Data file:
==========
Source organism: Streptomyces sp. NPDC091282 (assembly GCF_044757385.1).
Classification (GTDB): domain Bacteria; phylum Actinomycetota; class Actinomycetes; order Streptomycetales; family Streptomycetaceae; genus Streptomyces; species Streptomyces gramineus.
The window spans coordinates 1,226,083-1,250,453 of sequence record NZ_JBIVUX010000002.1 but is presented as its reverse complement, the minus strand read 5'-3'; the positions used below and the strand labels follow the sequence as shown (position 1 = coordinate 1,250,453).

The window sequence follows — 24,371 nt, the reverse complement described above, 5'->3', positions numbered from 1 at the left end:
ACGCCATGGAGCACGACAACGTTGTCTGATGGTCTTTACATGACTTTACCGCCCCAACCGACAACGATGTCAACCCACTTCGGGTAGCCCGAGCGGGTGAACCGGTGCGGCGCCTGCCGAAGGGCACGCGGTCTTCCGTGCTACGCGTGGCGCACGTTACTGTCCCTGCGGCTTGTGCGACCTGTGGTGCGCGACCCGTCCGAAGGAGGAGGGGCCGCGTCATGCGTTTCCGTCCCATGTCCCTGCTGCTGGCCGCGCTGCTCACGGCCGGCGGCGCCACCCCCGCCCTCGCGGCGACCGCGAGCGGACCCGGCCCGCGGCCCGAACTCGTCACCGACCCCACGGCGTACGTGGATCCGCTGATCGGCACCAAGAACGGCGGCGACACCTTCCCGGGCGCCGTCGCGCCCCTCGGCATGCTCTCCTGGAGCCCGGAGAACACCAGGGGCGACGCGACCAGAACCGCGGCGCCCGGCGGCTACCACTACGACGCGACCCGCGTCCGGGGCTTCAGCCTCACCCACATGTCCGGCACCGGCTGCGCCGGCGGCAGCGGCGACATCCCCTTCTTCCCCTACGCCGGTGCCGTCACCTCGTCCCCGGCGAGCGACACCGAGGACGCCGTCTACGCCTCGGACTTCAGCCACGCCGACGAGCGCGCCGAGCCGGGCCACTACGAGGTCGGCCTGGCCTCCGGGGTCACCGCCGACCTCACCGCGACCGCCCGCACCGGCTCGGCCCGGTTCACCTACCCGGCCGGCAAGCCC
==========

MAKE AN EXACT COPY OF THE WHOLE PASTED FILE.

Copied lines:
Source organism: Streptomyces sp. NPDC091282 (assembly GCF_044757385.1).
Classification (GTDB): domain Bacteria; phylum Actinomycetota; class Actinomycetes; order Streptomycetales; family Streptomycetaceae; genus Streptomyces; species Streptomyces gramineus.
The window spans coordinates 1,226,083-1,250,453 of sequence record NZ_JBIVUX010000002.1 but is presented as its reverse complement, the minus strand read 5'-3'; the positions used below and the strand labels follow the sequence as shown (position 1 = coordinate 1,250,453).

The window sequence follows — 24,371 nt, the reverse complement described above, 5'->3', positions numbered from 1 at the left end:
ACGCCATGGAGCACGACAACGTTGTCTGATGGTCTTTACATGACTTTACCGCCCCAACCGACAACGATGTCAACCCACTTCGGGTAGCCCGAGCGGGTGAACCGGTGCGGCGCCTGCCGAAGGGCACGCGGTCTTCCGTGCTACGCGTGGCGCACGTTACTGTCCCTGCGGCTTGTGCGACCTGTGGTGCGCGACCCGTCCGAAGGAGGAGGGGCCGCGTCATGCGTTTCCGTCCCATGTCCCTGCTGCTGGCCGCGCTGCTCACGGCCGGCGGCGCCACCCCCGCCCTCGCGGCGACCGCGAGCGGACCCGGCCCGCGGCCCGAACTCGTCACCGACCCCACGGCGTACGTGGATCCGCTGATCGGCACCAAGAACGGCGGCGACACCTTCCCGGGCGCCGTCGCGCCCCTCGGCATGCTCTCCTGGAGCCCGGAGAACACCAGGGGCGACGCGACCAGAACCGCGGCGCCCGGCGGCTACCACTACGACGCGACCCGCGTCCGGGGCTTCAGCCTCACCCACATGTCCGGCACCGGCTGCGCCGGCGGCAGCGGCGACATCCCCTTCTTCCCCTACGCCGGTGCCGTCACCTCGTCCCCGGCGAGCGACACCGAGGACGCCGTCTACGCCTCGGACTTCAGCCACGCCGACGAGCGCGCCGAGCCGGGCCACTACGAGGTCGGCCTGGCCTCCGGGGTCACCGCCGACCTCACCGCGACCGCCCGCACCGGCTCGGCCCGGTTCACCTACCCGGCCGGCAAGCCC